Lifelike robots, time-warping display screens, skintight spacesuits, and even bionic dolphins descended on the Jacob Javits Center this weekend, showing off the technology of either tomorrow or never. While billed as the showcase of future technology, the Wired NextFest, held from Sept. 29 to Oct. 1, at times showed the results of over-imaginative MIT students.
Cool but impractical technology littered the show floor and drew big crowds, but the products that can actually have an affect in our lives really forecast a future filled with convenience and luxury.
The show was segmented into 11 pavilions highlighting the future of sustainable living, design, exploration, transportation, robotics, entertainment, play, health, communication, security, and imagination.
Architect Michael McDonough’s Arc-House was the center of sustainable living, tilting his buildings along the arc of the sun in order to efficiently use solar panels and expand room for large windows without compromising energy reserves, unlike many current solar homes.
Aggravated women scouring through the unlit caverns of their handbags may find Brunel University undergraduate Rosanna Kilfedder’s Sunstrap Handbag an ingenious solution, featuring illuminated lining in order to find keys, makeup, and gum easier in those hard-to-see spots.
The not-so-ingenious Hug-Shirt, however, by CuteCircuit, is an abomination of fashion and practicality.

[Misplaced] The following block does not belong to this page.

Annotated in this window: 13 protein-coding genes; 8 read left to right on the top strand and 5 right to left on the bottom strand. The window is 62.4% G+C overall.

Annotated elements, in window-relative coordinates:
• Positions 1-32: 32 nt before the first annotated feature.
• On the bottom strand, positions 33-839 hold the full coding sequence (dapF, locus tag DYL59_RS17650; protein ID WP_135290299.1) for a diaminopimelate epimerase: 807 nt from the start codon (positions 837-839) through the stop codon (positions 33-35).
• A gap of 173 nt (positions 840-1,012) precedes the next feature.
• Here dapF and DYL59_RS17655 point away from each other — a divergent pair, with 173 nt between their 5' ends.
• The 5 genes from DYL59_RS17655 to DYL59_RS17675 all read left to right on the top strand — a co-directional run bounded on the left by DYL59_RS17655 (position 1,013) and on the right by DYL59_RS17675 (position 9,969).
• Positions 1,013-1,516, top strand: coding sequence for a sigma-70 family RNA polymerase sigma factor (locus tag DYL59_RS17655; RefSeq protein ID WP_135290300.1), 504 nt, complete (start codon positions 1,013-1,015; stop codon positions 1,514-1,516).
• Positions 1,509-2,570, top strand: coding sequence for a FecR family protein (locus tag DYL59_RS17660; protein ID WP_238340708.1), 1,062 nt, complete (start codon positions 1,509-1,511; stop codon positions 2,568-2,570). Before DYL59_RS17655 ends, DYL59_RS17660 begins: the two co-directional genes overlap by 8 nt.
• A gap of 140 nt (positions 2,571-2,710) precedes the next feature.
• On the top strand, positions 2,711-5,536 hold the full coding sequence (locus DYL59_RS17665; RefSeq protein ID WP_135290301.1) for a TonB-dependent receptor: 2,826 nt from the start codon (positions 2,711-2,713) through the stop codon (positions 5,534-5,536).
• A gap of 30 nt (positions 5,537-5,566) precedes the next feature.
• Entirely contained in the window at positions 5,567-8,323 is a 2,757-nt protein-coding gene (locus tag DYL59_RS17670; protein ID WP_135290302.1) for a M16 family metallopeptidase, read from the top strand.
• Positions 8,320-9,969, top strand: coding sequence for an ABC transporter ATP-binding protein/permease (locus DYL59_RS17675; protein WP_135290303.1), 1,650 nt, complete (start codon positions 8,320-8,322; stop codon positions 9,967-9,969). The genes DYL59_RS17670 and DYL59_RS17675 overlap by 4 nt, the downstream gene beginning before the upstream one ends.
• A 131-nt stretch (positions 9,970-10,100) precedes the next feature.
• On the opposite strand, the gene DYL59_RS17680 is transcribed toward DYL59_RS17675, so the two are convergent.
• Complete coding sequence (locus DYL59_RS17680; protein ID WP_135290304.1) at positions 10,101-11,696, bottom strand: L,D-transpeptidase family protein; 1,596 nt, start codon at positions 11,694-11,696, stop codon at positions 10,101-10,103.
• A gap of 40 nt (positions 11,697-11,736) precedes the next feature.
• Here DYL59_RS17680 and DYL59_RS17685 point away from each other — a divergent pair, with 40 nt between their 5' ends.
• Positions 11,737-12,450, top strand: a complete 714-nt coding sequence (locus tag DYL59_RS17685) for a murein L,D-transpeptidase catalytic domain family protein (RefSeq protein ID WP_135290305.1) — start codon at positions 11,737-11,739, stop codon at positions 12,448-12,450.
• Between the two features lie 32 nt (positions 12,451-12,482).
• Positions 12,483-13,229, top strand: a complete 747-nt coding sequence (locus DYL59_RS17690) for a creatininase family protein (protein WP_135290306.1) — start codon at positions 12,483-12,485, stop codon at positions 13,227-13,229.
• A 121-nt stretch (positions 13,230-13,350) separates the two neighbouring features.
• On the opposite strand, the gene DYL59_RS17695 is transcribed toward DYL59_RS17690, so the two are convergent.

By squeezing the sensors of the Bluetooth-enabled shirts, the Hug-Shirt works in collaboration with Bluetooth cell phones to send pressure sensitive vibrations to specified recipients, as long as they happen to be donning the same getup.
Unlike this month’s DigitalLife convention which takes place from Oct. 12 to Oct. 15 at the Javits Center, NextFest is more of a technical and professional convention than a consumer event, as the majority of exhibits featured technology that would affect the future of space and deep-sea exploration, health, and combat.
MIT’s Bio-Suit, which resembles a biker outfit, hopes to do away with what they call the “gas bag” look of current spacesuits, with layers of ultrathin materials that can protect humans in unearthly conditions and withstand extreme temperatures, pressure changes and radiation.
“We’ve already been to Mars and soon we will roam the moons of Jupiter, but meanwhile here at home roughly 95 percent of our oceans remain unexplored,” said Phil Nuytten of Nuytco Research. “This planet shouldn’t have been called ‘Earth,’ it should’ve been called ‘Ocean.'”
With that thought process in mind, Nuytco is working on Deep Worker, a one-man submersible that can plunge 2,000 feet underwater and carry life support to stay submerged for up to 80 hours.
The Deep Worker will allow researchers to gather samples from the seafloor that have currently been unexplored.
Nuytten and many others hope Deep Worker can change the future of deep sea exploration and allow scientists to learn more about life on this planet.
According to Westergaard Frandsen, inventor of the Lifestraw, more than 6,000 lives per year are taken by waterborne illnesses like Typhoid fever.
The Lifestraw, which will sell for only a few bucks, kills 99 percent of bacteria in drinking water, a possible solution for the millions of people in under-developed countries drinking unfiltered water.
Exhibits, NextFest was somewhat boring, but the technology it housed was undoubtedly important for the future of human life, entertainment, and survival.